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Musical virtuosity is often studied with an emphasis on the outstanding skills of the performer and their sensory and emotional effects on the listener. However, Franz Liszt, one of the main virtuosos in music history, was convinced that what matters in virtuosity is its specific function within the semantic and communicative processing of music. This article proposes a theoretical framework to further investigate Liszt’s intuitions in light of contemporary research on musical meaning and communication. First, we analyze philological data concerning Liszt’s creative process in the Mazeppa works, a set of works including both his virtuoso and program music. Second, we compare our results with recent research on music semantics based on inferential processes about the composer/performer’s intentions (Antović, Stamenković, & Figar, 2016; Schlenker, 2017). We criticize the associationist hypothesis (the idea that the composer’s intention is that the listener infers an association between the music and a real or fictional state of the world) and we defend a causalist hypothesis (the idea that the composer’s intention is that the listener recognizes the music as being an intentional “rewriting” of the states of the world, mental or physical, that are the causes of the music itself). Third, we suggest that what distinguishes Liszt’s virtuoso and program music rewritings are the visual and gestural components of two listening experiences: the virtuoso music “rewrites” its episodic causes (memories, personal experiences) whereas the program music “rewrites” its genetic causes (the work’s creative path and intertextual relations).
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The grace of a musician has always fascinated people in the world. It has been widely accepted that quantity of musical practice is a prerequisite but not sufficient for acquisition of musical expertise. An increasing number of studies have recently proposed that an interaction between gene and environment underlies musical expertise, based on empirical evidences demonstrating roles of genetic predisposition. In contrast, it has not been elucidated how ways of musical practice play a role in the expertise, which limits optimizing musical training and education that realizes expressive and virtuosic performance. The present article proposes a theoretical framework for possible impacts of how to practice on acquisition of fast, accurate, and efficient musical performance, on the basis of principles and empirical evidences of motor learning.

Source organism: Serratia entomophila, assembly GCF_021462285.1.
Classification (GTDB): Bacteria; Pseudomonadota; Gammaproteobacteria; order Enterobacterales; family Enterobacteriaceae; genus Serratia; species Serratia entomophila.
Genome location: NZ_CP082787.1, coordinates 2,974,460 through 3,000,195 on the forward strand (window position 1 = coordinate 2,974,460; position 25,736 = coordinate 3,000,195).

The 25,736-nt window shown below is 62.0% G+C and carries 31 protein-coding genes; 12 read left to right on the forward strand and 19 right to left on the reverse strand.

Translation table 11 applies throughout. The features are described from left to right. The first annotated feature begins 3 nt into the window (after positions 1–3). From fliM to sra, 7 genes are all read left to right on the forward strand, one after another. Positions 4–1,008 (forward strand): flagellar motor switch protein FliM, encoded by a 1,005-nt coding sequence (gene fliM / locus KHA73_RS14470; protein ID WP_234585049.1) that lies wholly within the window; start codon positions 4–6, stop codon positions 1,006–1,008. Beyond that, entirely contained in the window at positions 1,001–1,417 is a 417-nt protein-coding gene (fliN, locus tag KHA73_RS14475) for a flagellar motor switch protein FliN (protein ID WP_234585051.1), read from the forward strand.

Chapter
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Dexterous object manipulation in skilful behaviours such as surgery, craft making, and musical performance involves fast, precise, and efficient control of force with the fingers. A challenge in playing musical instruments is the requirement of independent control of the magnitude and rate of force production, which typically vary in relation to loudness and tempo. However, it is unknown how expert musicians skilfully control finger force to elicit tones with a wide range of loudness and tempi. Here, we addressed this issue by comparing the variation of spatiotemporal characteristics of force during repetitive and simultaneous piano keystrokes in relation to the loudness and tempo between pianists and musically untrained individuals. While the peak key-descending velocity varied with loudness but not with tempo in both groups, the peak and impulse of the key-depressing force were smaller in pianists than in the non-musicians, specifically when eliciting loud tones, suggesting superior energetic efficiency in the trained individuals. The key-depressing force was more consistent across strikes in pianists than in the non-musicians at all loudness levels but only at slow tempi, confirming expertise-dependency of precise force control. A regression analysis demonstrated that individual differences in the keystroke rates when playing at the fastest tempo across the trained pianists were negatively associated with the force impulse during the key depression but not with the peak force only at the loudest tone. This suggests that rapid reductions of force following the key depression plays a role in considerably fast performance of repetitive piano keystrokes.
Chapter